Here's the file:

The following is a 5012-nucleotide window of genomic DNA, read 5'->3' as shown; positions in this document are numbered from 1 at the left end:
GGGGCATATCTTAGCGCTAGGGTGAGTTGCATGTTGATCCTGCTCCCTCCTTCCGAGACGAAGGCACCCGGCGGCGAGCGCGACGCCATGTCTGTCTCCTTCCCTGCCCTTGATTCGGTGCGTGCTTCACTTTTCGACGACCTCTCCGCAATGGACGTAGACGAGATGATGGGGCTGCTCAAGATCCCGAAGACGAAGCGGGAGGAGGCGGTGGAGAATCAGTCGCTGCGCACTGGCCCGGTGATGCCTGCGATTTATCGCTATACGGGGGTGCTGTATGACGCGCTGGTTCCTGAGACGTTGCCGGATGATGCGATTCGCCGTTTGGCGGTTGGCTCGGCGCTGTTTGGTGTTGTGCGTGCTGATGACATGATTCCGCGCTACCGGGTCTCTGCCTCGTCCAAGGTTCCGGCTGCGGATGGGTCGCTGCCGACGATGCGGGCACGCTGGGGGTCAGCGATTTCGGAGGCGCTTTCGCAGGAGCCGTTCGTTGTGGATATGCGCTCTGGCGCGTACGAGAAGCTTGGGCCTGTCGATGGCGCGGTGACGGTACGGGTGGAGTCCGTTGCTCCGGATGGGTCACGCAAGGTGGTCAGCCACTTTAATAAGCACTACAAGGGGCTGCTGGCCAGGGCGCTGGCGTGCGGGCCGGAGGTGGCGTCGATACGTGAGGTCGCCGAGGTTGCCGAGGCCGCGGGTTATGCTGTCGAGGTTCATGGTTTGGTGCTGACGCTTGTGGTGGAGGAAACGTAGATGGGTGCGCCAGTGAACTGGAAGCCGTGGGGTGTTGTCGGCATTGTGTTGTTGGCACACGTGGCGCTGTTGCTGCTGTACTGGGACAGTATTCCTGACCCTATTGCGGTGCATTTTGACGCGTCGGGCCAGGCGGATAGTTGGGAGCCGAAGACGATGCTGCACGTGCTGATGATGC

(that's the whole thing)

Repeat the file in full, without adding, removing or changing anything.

The following is a 5012-nucleotide window of genomic DNA, read 5'->3' as shown; positions in this document are numbered from 1 at the left end:
GGGGCATATCTTAGCGCTAGGGTGAGTTGCATGTTGATCCTGCTCCCTCCTTCCGAGACGAAGGCACCCGGCGGCGAGCGCGACGCCATGTCTGTCTCCTTCCCTGCCCTTGATTCGGTGCGTGCTTCACTTTTCGACGACCTCTCCGCAATGGACGTAGACGAGATGATGGGGCTGCTCAAGATCCCGAAGACGAAGCGGGAGGAGGCGGTGGAGAATCAGTCGCTGCGCACTGGCCCGGTGATGCCTGCGATTTATCGCTATACGGGGGTGCTGTATGACGCGCTGGTTCCTGAGACGTTGCCGGATGATGCGATTCGCCGTTTGGCGGTTGGCTCGGCGCTGTTTGGTGTTGTGCGTGCTGATGACATGATTCCGCGCTACCGGGTCTCTGCCTCGTCCAAGGTTCCGGCTGCGGATGGGTCGCTGCCGACGATGCGGGCACGCTGGGGGTCAGCGATTTCGGAGGCGCTTTCGCAGGAGCCGTTCGTTGTGGATATGCGCTCTGGCGCGTACGAGAAGCTTGGGCCTGTCGATGGCGCGGTGACGGTACGGGTGGAGTCCGTTGCTCCGGATGGGTCACGCAAGGTGGTCAGCCACTTTAATAAGCACTACAAGGGGCTGCTGGCCAGGGCGCTGGCGTGCGGGCCGGAGGTGGCGTCGATACGTGAGGTCGCCGAGGTTGCCGAGGCCGCGGGTTATGCTGTCGAGGTTCATGGTTTGGTGCTGACGCTTGTGGTGGAGGAAACGTAGATGGGTGCGCCAGTGAACTGGAAGCCGTGGGGTGTTGTCGGCATTGTGTTGTTGGCACACGTGGCGCTGTTGCTGCTGTACTGGGACAGTATTCCTGACCCTATTGCGGTGCATTTTGACGCGTCGGGCCAGGCGGATAGTTGGGAGCCGAAGACGATGCTGCACGTGCTGATGATGC